Being listed alphabetically in the program, and taking one simple company bow at the end, it is clear that the affair is meant to highlight everyone equally. To honor that, I will evaluate each actor in that same way, calling none a lead. And in reality, some actors speak more than others, but those with fewer lines are as powerful in their silence. Katie Anson, as Cora Tull (chiefly) and other characters throughout, is a terrific presence, nailing her accent, and bringing out all of the intricate qualities of a superior busybody neighbor. Natalie Blank, with endearing facial expression and a serious physical presence (she at one point solely embodies a raging river), is most memorable for her final monologue. She, in stream-of-consciousness, closes the play discussing the themes and discoveries of the novel, the project and the piece, even invoking Oprah Winfrey, who in recent years had this book in her book club. Travis Hudson, as both Faulkner himself, and the introspective Darl Bundren embodies what this entire production strives to do. He uses his entire body, like any good actor will, to convey a myriad of emotions, often wordlessly. His soulful eyes and amazing bent posture (held motionless for several of the show's final moments) are amazingly, achingly revealing. The diminutive Riley Koren, as Dewey Dell, the naive, simple daughter of the family, delivers an amazingly layered, complicated performance, both physically and vocally. Koren is called upon to create a character who finds herself in more trouble than she can handle - a simpleton in many ways, but also complex - and she does so with great skill. As the narrator who morphs into the deceased Addie Bundren, Karen Landry has raised the pregnant pause to a near artform, as she artfully wraps her tongue around some very colorful (and difficult) language. Her large-eyed expressions are very spooky and work to a very dramatic effect. Patrick Letterii, as the angry bastard son, Jewel, is a thrilling presence. Much is made in the novel of Jewel and horses, and in this piece that literary imagery is brought to full life as Mr. Letterii is simultaneously the wild Jewel and the wild horse. His movement is a beautiful dance, both graceful and violent. Aaron Moss, as Cash, the almost scientific son, is also a wonder, as he delivers what amounts to a lecture about how to step by step construct a casket, and later must cope with, of all things, a cement cast on his broken leg. He gives the character a grace and dignity that is endearing. Finally, Alexander Scally creates a wide variety of smaller roles, ranging from Tull, the neighbor to the slimy reverend and father of Jewel, to the equally slimy druggist who lures a desperate Dewey Dell into a life changing trap. Each is wonderfully distinct, well thought out and fully realized. Only once, and very briefly, did the evening seem even a little forced, or the acting a little too self-aware. This is shortly after the start of the show when a bizarre (and it seems purposely so) narrator figure (played by Karen Landry), made up like the Emcee, but dressed like a Sally Bowles in Cabaret, and talking like a stilted Norma Desmond, with over-dramatic gaps in speech, "sets the stage". It is the only moment in the entire thing that is out of place and unnecessarily showy. But soon enough, the actress gets a handle on it, and the character, like the rest fit into the flow. It should be said that I don't believe that this slight misstep is any fault of the actress, as she seems to be very much in control of her performance, but rather is the result of a combination of too earnest direction and text.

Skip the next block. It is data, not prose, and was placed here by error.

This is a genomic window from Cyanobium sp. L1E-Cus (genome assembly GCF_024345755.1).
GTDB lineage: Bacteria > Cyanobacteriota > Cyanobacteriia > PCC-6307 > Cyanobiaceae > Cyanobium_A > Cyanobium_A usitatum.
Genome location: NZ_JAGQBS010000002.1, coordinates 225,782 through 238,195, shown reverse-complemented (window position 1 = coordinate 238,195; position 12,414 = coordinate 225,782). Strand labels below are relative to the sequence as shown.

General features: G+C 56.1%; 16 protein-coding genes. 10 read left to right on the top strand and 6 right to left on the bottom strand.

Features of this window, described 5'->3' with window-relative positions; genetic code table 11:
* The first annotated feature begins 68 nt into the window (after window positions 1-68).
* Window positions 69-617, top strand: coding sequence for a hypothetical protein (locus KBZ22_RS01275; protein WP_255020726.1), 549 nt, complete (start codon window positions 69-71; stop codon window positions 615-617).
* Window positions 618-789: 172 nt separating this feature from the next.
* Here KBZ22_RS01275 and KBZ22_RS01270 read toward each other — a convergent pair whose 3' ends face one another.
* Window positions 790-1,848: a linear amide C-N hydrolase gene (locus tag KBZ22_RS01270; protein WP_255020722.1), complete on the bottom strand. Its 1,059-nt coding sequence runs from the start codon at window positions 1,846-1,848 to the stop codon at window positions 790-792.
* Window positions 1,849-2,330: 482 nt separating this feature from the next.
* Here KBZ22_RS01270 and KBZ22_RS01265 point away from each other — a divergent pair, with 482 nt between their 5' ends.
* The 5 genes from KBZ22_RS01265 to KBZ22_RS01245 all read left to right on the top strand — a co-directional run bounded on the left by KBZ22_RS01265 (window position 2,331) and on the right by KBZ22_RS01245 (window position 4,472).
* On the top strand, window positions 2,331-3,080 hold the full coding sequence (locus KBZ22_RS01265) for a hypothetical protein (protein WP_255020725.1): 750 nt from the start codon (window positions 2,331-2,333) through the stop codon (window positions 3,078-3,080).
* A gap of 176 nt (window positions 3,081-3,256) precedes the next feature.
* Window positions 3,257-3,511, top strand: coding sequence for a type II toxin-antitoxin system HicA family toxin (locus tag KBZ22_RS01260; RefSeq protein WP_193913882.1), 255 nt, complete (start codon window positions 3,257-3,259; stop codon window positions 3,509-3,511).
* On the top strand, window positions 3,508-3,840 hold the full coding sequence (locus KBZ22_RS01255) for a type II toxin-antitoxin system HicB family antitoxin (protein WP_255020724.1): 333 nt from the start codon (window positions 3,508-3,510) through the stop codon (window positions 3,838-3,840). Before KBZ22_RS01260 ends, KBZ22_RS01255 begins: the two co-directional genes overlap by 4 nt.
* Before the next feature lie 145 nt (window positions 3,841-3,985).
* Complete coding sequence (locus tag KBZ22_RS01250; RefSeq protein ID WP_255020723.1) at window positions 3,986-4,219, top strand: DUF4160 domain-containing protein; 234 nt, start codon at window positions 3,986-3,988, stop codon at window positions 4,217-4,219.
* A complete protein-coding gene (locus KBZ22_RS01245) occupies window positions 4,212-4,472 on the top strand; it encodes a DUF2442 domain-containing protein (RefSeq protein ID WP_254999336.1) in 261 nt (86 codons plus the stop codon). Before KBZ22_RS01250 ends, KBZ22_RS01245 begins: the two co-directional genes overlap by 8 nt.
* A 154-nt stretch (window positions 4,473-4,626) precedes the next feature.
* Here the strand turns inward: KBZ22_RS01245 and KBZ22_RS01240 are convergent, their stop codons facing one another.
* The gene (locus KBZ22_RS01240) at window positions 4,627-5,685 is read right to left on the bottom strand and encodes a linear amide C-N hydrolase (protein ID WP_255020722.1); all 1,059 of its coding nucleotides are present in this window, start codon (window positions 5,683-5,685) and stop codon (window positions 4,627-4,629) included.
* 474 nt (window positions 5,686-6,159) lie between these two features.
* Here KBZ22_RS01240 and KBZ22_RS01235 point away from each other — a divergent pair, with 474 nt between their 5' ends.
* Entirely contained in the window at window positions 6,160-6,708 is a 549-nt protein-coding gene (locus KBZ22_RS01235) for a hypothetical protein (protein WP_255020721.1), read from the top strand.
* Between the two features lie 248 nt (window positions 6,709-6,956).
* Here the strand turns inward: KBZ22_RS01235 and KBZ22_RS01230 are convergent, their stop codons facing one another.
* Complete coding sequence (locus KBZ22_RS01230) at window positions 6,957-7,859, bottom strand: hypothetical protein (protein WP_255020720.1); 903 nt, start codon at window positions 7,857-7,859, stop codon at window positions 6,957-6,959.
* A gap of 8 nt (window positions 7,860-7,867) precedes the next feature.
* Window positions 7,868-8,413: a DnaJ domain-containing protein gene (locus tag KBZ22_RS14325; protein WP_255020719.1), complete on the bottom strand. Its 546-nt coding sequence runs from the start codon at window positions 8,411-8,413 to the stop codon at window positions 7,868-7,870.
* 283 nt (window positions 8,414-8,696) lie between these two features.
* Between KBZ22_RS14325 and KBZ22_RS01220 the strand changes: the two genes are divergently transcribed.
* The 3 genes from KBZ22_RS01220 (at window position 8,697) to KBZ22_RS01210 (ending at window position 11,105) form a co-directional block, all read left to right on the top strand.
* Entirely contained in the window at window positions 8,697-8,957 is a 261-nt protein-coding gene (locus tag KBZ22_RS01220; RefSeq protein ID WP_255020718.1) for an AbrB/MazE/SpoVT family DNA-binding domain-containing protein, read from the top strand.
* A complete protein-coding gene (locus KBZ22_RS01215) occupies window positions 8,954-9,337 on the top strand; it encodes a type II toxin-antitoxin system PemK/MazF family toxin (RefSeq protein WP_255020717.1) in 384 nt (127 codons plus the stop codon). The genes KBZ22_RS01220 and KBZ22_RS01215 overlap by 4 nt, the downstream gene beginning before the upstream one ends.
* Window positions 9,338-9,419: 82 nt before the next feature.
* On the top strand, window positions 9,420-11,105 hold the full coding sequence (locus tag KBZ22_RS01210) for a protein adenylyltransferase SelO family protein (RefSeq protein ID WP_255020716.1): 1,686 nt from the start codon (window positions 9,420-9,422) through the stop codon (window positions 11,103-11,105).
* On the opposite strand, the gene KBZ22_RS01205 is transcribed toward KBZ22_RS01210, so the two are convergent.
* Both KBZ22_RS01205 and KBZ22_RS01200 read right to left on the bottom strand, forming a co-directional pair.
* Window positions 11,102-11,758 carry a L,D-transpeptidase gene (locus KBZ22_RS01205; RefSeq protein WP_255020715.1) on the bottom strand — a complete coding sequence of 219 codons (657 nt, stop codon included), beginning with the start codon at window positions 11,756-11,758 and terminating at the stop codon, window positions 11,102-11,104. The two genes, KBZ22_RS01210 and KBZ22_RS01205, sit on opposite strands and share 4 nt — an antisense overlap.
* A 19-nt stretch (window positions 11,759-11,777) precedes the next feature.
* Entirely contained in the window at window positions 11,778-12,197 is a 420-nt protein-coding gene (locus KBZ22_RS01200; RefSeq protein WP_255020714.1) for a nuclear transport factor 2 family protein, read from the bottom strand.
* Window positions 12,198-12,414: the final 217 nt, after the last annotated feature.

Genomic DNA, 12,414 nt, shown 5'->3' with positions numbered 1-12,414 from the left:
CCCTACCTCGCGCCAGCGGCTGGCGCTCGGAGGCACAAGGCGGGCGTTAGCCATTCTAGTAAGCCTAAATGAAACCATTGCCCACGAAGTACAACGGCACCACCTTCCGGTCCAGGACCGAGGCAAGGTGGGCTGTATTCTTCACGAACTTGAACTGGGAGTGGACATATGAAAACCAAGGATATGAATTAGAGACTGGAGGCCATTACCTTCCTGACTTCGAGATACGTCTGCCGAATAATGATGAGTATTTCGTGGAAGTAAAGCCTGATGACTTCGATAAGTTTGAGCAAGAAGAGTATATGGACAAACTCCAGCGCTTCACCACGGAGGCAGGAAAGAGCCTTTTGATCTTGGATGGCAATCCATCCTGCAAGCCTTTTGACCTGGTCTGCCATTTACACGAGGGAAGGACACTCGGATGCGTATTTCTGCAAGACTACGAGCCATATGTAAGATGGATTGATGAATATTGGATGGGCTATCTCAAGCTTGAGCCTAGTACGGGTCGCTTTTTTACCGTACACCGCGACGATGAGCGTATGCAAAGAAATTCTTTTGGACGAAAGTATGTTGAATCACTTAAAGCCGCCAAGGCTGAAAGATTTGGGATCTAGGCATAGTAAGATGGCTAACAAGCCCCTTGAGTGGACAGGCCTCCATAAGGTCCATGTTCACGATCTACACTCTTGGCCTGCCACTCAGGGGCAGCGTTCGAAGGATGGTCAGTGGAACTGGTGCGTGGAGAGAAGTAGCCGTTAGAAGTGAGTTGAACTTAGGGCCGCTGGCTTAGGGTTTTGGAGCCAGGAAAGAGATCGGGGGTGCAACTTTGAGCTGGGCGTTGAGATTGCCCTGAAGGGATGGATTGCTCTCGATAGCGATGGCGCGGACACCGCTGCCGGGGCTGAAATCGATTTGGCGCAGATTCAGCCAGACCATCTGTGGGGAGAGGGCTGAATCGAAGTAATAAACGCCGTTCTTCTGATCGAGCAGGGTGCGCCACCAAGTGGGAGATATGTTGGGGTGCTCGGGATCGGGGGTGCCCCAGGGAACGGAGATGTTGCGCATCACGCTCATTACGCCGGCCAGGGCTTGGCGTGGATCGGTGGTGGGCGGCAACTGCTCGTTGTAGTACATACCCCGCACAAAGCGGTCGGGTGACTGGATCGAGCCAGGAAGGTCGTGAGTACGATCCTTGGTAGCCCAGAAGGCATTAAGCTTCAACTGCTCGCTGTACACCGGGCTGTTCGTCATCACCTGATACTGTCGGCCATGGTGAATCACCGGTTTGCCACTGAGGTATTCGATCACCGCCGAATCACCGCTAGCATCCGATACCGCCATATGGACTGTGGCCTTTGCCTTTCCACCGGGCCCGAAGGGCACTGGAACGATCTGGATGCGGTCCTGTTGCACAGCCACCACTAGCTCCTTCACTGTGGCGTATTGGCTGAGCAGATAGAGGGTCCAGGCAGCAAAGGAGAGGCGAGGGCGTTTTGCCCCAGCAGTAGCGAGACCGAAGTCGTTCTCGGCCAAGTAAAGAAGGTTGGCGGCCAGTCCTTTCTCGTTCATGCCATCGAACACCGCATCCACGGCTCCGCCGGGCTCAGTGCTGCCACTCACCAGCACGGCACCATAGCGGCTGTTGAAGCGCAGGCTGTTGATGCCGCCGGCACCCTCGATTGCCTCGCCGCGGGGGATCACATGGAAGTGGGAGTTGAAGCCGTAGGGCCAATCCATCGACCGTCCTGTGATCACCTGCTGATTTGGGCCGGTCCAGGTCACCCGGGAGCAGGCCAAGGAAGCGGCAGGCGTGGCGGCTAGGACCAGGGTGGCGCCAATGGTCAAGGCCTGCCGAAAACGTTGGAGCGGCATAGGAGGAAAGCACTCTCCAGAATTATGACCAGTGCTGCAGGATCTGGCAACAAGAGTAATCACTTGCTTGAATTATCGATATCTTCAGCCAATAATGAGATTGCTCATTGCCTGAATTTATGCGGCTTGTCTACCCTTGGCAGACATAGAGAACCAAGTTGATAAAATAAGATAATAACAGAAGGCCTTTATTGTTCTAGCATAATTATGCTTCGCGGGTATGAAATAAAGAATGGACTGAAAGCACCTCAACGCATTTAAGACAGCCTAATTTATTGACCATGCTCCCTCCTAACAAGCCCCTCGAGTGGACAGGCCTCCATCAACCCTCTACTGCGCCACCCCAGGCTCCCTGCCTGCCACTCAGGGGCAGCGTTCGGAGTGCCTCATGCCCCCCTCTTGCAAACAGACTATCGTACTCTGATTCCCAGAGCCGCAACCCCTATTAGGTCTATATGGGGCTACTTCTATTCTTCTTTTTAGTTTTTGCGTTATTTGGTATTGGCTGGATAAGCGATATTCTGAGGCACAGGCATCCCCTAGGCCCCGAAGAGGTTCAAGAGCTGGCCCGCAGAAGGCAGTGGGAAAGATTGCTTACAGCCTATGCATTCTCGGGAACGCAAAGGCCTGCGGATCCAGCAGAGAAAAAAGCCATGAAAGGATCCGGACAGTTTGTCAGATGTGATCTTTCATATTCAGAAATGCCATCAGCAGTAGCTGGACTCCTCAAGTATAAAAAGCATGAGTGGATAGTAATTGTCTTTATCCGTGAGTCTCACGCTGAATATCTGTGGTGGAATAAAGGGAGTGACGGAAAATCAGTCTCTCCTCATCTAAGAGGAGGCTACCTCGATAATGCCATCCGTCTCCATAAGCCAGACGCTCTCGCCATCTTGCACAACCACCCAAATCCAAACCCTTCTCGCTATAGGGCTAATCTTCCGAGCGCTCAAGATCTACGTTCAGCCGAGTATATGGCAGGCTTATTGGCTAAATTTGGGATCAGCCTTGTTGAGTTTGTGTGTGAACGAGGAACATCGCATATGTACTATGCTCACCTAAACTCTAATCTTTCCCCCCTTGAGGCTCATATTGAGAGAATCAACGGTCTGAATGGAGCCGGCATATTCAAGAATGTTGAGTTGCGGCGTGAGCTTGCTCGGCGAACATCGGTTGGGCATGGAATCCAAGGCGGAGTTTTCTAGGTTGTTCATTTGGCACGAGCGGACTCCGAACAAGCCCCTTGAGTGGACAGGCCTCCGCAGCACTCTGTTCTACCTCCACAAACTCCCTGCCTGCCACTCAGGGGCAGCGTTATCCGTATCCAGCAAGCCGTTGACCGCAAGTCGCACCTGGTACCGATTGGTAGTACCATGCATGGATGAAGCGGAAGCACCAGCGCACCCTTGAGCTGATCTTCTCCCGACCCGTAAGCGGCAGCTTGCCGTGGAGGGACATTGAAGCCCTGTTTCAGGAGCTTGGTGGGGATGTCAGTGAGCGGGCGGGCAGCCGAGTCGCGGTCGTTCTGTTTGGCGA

Technically, the show shares in the brilliance of the performance, as each element contributes seamlessly to the whole. The costumes (designed by Melanie Lester - the colorful sketches and her "process" explained in another lobby display) are perfect for the show simultaneously adding color to the bland (not a bad thing, here) palate of the set and creating character. Great care has also been taken to allow for rapid, often mid-scene costume changes, all done in view of the audience, which adds another fine layer of theatricality. When the actors are nameless members of a sort of Greek chorus, they all wear beige, in a style reminiscent of 1940's undergarments and seamstress' dress forms or perhaps early 20th century gymnasium togs. And while the ladies wear feminine styles and the men wear masculine styles, there is a certain sexless androgyny to the ensemble. The set, designed by Tama Szalczer, is an odd, grey and black array of ramps, spaces and poles, which, like the ensemble costumes, allows for a variety of interpretations. It is at once bland, like the lives of the characters, and startling, and suggests both a past of struggle and a future full of endless possibilities. And, in addition to the stunning fire effect, Terry Cobb has used the nearly blank canvas to full advantage, creating beautiful color washes and effectively white lighting to highlight the moods and colors of the story. Special kudos are also due to dramaturg Gedalya Chinn and her staff (Laurel Haac, Sarah Norton and Alan Kriezenbeck) who have really done their homework, and have provided wonderful background information in those lobby displays. (You really should be sure to arrive early to take all of this in!)

This stunning, vibrant production was greeted with you-could-hear-a-pin-drop silence for the entire performance the night I attended, so carefully attentive the audience was. And you should not miss this wonderful, theatrical piece.

James was first bitten by the theatre bug at the tender young age of 11, when, at the last minute, he was called upon to replace a classmate who, 42nd STREET-like, broke his leg, in a play, of all things, about the skeletal system! It was a trip to New York with his high school drama teacher to see Angela Lansbury in MAME that sealed his fate. As an actor, favorite roles include Sheridan Whiteside in THE MAN WHO CAME TO DINNER, Potiphar in JOSEPH..., Col. Pickering in MY FAIR LADY, and Sancho Panza?s ass in MAN OF LA MANCHA. After spending a summer feeling very conflicted playing both an apostle AND a high priest in JESUS CHRIST SUPERSTAR, James' theatre career took a turn toward direction and design, including such varied productions as THE DIARY OF ANNE FRANK, LOST IN YONKERS, GETTING AWAY WITH MURDER and GRAND HOTEL, SIDE SHOW, THE MYSTERY OF EDWIN DROOD and SWEENEY TODD. James holds a Bachelor's degree in English from Towson University, with additional course work in journalism, dramaturgy, scenic design and stage direction. He is living proof that you can be a devout Sondheim fan AND love MAMMA MIA!